Current Issue #478

Beer and Other Sins:
Judges, crooks and poets at the Semaphore Workers Club

Beer and Other Sins by Royce Kurmelovs

In the 1970s, Adelaide’s northern beaches were the site of a ‘bloodless’ socialist revolution that never made the front page. 50 years later, the Semaphore Workers Club remains a kind of paradise.

Under the verandah at the Semaphore Workers Club, a poet looks for a table where the wind won’t reach her.

She doesn’t normally smoke, she explains to the magistrate who introduces himself as she settles into a chair, but when the drinks flow freely as they do on this Saturday night, she still sometimes feels the urge to head out into the night for a cigarette.

After she finishes carefully rolling and sealing the paper with her tongue, she looks for her lighter. When she can’t find it, the magistrate who had been tending the spit all night offers her a ramekin with a hot coal. The poet touches the end of the cigarette to its surface and the woody smell of burning tobacco fills the air.

“Hold it in your hands, like this,” he says as the wind from the ocean picks up, demonstrating by cupping both his hands around the ceramic.

Both are here tonight because they have somehow entered the orbit of Geoff Goodfellow. The poet who once read on stage with Ken Kesey in California has booked the whole joint out for his 70th birthday.

Inside the crowd is about 100-strong and up on stage, the eight-person band Gumbo Ya Ya plays their New Orleans-inspired rhythms. All eyes are on the man at the centre, as he dances with someone else’s wife.

If a man is to be judged by the company he keeps, each chapter of Geoff Goodfellow’s life is reflected in the faces of those present.

Over in a booth, the former residents of Copley Street in Broadview, all children of military service homes, have gathered to celebrate one of their own.

Not far away stands a conference of crooks. Counted among them is a veteran safe cracker and a man who, in the 80s, saved the family farm by diversifying into cannabis.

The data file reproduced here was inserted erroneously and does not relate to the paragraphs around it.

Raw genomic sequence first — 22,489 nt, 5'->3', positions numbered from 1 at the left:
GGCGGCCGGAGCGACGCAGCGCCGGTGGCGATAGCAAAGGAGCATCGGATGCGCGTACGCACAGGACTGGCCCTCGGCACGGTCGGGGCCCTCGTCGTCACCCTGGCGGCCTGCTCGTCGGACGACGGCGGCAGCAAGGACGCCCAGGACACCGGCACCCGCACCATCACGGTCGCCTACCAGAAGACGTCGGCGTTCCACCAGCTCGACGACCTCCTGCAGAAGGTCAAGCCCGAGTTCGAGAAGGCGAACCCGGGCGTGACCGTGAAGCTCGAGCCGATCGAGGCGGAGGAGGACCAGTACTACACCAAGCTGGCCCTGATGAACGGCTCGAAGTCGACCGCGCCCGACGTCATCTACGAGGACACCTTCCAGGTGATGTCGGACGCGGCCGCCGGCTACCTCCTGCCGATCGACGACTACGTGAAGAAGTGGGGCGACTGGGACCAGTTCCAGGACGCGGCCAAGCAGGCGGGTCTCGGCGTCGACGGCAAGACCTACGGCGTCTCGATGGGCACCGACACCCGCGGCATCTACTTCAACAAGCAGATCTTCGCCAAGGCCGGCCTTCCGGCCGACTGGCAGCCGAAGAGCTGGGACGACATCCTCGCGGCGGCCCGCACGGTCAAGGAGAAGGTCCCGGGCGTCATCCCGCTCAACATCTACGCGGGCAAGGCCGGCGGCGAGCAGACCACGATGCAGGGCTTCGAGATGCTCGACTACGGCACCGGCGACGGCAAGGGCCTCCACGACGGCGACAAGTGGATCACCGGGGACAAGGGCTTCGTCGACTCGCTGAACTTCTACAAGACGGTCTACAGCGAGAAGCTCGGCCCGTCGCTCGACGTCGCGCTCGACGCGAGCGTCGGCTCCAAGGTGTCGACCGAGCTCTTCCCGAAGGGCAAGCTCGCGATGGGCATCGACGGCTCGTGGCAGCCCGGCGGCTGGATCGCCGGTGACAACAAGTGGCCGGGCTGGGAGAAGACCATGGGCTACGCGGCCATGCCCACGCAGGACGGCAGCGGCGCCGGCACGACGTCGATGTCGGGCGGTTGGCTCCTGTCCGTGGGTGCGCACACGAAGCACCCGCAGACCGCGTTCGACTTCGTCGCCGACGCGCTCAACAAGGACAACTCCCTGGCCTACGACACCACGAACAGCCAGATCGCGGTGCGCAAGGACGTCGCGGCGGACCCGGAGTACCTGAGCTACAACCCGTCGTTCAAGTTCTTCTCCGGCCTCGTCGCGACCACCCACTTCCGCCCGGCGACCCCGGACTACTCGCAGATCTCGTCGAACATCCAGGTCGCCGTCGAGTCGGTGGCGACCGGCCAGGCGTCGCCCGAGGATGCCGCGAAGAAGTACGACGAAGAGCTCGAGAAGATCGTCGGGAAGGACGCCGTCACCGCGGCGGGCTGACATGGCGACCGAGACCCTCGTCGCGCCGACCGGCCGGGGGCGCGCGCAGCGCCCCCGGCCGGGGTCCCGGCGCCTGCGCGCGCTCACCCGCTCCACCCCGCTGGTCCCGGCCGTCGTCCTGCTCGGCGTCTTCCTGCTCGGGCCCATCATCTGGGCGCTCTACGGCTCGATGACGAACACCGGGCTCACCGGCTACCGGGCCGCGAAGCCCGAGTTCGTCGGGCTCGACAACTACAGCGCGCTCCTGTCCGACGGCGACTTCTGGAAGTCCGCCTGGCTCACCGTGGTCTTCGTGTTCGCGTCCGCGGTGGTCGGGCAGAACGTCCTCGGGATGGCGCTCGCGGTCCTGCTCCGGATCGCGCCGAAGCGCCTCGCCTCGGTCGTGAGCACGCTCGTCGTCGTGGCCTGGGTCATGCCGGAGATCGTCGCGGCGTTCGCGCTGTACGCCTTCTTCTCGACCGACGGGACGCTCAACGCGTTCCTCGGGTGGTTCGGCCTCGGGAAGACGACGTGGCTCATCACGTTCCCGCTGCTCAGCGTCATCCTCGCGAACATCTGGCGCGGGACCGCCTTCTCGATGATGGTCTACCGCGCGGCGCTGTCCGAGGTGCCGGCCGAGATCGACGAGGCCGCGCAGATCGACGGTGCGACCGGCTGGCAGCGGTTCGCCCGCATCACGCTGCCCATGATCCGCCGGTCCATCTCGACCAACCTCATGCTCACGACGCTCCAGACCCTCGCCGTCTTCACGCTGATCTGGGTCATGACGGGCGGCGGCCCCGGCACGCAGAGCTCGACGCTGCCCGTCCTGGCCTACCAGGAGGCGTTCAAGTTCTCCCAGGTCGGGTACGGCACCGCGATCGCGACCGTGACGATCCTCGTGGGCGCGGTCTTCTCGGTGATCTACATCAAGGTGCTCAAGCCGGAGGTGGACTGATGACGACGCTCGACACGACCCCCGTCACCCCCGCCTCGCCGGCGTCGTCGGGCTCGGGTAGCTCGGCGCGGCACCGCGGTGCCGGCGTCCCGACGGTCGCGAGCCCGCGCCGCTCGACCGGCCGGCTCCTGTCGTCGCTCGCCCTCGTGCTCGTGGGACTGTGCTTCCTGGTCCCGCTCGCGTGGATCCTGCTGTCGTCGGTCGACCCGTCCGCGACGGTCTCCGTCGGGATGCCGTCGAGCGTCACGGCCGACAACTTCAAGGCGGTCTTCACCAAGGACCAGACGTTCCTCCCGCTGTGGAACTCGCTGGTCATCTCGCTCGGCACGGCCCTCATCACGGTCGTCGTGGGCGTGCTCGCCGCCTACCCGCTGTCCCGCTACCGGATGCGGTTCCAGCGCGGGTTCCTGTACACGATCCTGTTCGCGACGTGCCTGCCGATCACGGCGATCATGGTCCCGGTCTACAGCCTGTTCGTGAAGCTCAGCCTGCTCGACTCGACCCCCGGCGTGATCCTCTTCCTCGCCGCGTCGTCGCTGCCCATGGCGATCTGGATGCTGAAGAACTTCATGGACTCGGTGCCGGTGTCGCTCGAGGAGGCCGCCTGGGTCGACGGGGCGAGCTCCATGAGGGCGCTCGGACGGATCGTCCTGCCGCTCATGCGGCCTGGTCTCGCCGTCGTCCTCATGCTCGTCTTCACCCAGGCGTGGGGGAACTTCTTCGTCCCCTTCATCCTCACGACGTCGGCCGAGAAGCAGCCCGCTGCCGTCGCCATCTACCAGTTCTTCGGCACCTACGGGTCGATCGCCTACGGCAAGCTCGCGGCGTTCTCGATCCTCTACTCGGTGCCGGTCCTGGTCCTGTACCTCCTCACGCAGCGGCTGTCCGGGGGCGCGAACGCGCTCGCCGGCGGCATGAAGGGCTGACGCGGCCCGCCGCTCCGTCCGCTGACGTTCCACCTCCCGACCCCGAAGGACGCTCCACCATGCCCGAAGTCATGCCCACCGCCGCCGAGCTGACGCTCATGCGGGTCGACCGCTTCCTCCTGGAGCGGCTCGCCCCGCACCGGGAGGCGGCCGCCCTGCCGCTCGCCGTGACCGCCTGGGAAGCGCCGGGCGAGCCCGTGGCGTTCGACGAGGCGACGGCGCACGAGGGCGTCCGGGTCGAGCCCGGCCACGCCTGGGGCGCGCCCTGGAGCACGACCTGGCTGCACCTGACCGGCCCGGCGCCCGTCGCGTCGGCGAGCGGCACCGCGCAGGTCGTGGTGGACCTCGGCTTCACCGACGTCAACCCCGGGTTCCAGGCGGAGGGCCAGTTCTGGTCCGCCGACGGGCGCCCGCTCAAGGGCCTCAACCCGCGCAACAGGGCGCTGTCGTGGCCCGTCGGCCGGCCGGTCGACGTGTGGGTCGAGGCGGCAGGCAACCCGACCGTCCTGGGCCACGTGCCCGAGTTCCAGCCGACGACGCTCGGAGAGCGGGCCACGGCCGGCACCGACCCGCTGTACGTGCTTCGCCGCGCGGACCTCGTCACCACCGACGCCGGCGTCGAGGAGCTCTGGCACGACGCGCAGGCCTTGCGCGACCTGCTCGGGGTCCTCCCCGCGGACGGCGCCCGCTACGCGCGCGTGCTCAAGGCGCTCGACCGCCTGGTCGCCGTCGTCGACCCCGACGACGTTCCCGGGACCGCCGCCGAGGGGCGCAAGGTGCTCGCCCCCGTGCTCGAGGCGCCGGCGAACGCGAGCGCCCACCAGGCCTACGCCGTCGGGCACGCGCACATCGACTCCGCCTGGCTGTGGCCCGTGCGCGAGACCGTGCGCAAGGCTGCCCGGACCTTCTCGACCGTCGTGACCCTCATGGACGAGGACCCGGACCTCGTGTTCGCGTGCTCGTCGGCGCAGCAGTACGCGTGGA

Seated down the front, meanwhile, are a group of Federal and Supreme Court judges, joined by their partners. At their table sits a significant Adelaide property developer who looks uncomfortable in a room where the flag of nearly every union and the Communist Party of Australia (CPA) adorns the walls.

Scattered between them are an assortment of poets, writers, publishers, and theatre people, some having flown in for the occasion.

Over by the bar, a man dressed like a sea captain leans back on his stool and rests both elbows against the timber. He is Ben Carslake, a founding member of this iteration of the Semaphore Workers Club and unofficial keeper of its history.

Ben is quick to claim the man responsible for bringing these people together as a personal friend of “The Commo Club”.

He says the club gave Geoff Goodfellow his first gig – a statement with a debatable basis in fact. A more accurate statement might be that Geoff Goodfellow was certainly the first poet to perform at the Semaphore Workers Club.

Before a coalition of the CFMEU, the CPA and the Waterside Workers Federation took it over, the Semaphore Workers Club was a haunt for judges, bankers, sea captains and those with money.

Back then the club served as The Adelaide Club by the sea, whose exclusive membership would gather to drink until 4am before liquor licensing regulations started keeping track of time.

When the 70s brought a raft of new rules, the old membership fell away until the remaining 15 members let the building fall into decline. Their plan was to eventually sell off the sea-front property, take the money and run.

“We saved it,” Ben says. “We took it over in a bloodless coup.”

How it happened was simple enough. What began with a slow trickle of new members eventually reached a critical mass that allowed them to seize control of the organisation.

“One day we took the Queen off the wall and put Lenin up, then the rest of them resigned too,” he says. “Didn’t like our politics. Lenin’s still there today but the Queen’s long gone.

“In fact those are the first judges we’ve had through the doors in 50 years. You got judges cooking the food, working class people, poets, writers, crooks – all drinking together and happy at the Workers Club.”

When word goes around that the speeches are about to begin, the band brings its music to a close and all eyes look towards the front.

Outside, the magistrate excuses himself from the table and heads into the warmth explaining he is expected to give a speech. The poet stays to finish off her cigarette before following.

“You know you’ve lived well when you have friends in both high and low places,” she says.

Royce Kurmelovs

Royce Kurmelovs

See Profile

Royce Kurmelovs is an Australian freelance journalist and author of The Death of Holden (2016), Rogue Nation (2017) and Boom and Bust (2018)

Next

Get the latest from The Adelaide Review in your inbox

Get the latest from The Adelaide Review in your inbox